Humanists should stand up to pay-for-plasma moral challenge

Last month, news broke that Canadian Plasma Resources (CPR) is looking to expand its private plasma collection services to British Columbia. CPR, who currently operate a clinic in Saskatoon, gives $25 to each plasma donor.

As Humanists who value reason and compassion, we have a duty to explore the ethical issues surrounding issues in the public debate.

BC Minister of Health Terry Lake suggested that there's nothing inherently wrong with such a system. In an editorial in the Vancouver Sun, Lake says:

There has been much discussion recently across Canada, and in B.C., about pay-for-plasma clinics. Our primary concern is for patients. We need a safe, adequate supply of this essential medical product, which saves people’s lives every day. As Health Minister I want to reassure British Columbians that safety is always our No 1 consideration in collecting and supplying any medical products.

...if a company wants to come to British Columbia and employ British Columbians and collect plasma products from British Columbia residents, we don’t see anything inherently wrong with that, as long as the quality and safety provisions are in place.

Alberta commentator (and atheist) Rob Breakenridge agrees. In the Calgary Herald he says:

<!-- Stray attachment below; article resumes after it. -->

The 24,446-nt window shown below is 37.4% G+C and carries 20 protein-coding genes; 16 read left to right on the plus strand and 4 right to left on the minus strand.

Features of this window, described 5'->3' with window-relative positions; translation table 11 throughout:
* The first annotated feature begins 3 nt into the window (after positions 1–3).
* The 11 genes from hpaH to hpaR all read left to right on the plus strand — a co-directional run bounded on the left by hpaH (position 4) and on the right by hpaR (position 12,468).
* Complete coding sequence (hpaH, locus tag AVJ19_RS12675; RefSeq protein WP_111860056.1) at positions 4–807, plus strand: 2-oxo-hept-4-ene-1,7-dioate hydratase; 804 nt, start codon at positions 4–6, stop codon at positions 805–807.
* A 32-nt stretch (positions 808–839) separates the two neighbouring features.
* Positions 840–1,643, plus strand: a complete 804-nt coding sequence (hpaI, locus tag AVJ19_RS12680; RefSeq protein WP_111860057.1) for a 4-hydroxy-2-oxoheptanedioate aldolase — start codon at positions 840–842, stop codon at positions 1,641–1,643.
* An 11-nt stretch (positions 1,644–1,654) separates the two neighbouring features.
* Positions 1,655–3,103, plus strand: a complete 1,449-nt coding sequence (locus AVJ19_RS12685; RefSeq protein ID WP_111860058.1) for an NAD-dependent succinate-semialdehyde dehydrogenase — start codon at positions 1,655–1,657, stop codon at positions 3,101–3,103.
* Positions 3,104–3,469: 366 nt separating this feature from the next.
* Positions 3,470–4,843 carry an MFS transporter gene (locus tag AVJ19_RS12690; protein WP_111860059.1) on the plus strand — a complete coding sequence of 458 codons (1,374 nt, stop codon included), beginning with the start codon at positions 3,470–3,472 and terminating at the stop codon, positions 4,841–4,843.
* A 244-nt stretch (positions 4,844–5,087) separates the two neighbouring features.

Far from banning such clinics in Alberta, we should welcome them. [Alberta Health Minister Sarah] Hoffman needs to listen less to ideological groups such as Friends of Medicare and more so to the experts who have actually studied the matter.

This form of plasma collection is safe and badly needed. Those opposed need to explain why they’re comfortable with reduced access to these therapies, and why they’re content to accept plasma from paid donors in other countries. It would be rather unfortunate if the latter group included Alberta’s health minister.

However, Kat Lanteigne, who co-founded a campaign to uphold the recommendations of the report on Canada's tainted blood scandal, is more concerned. She wrote in a separate Vancouver Sun editorial:

There has been a boom of paid plasma clinics in America where they collect from vulnerable people who are desperate to supplement their income. Plasma is literally being farmed off of the veins of the poor.

Only four countries in the world allow paid plasma collection and in recent years Germany has had to compete to secure donors into their voluntary system. Public health agencies around the world, including the WHO and the International Federation of the Red Cross, are working to end all paid plasma because it is a scientific fact that voluntary donations are safer and that mass exploitation of humans for their body parts has compounded consequences.

And her organization has produced a video to highlight the risks.

They've also launched a federal e-Petition opposing pay-for-plasma schemes. The petition is sponsored by Vancouver Kingsway MP Don Davies and has already surpassed the necessary 500 signatures to be tabled in Parliament.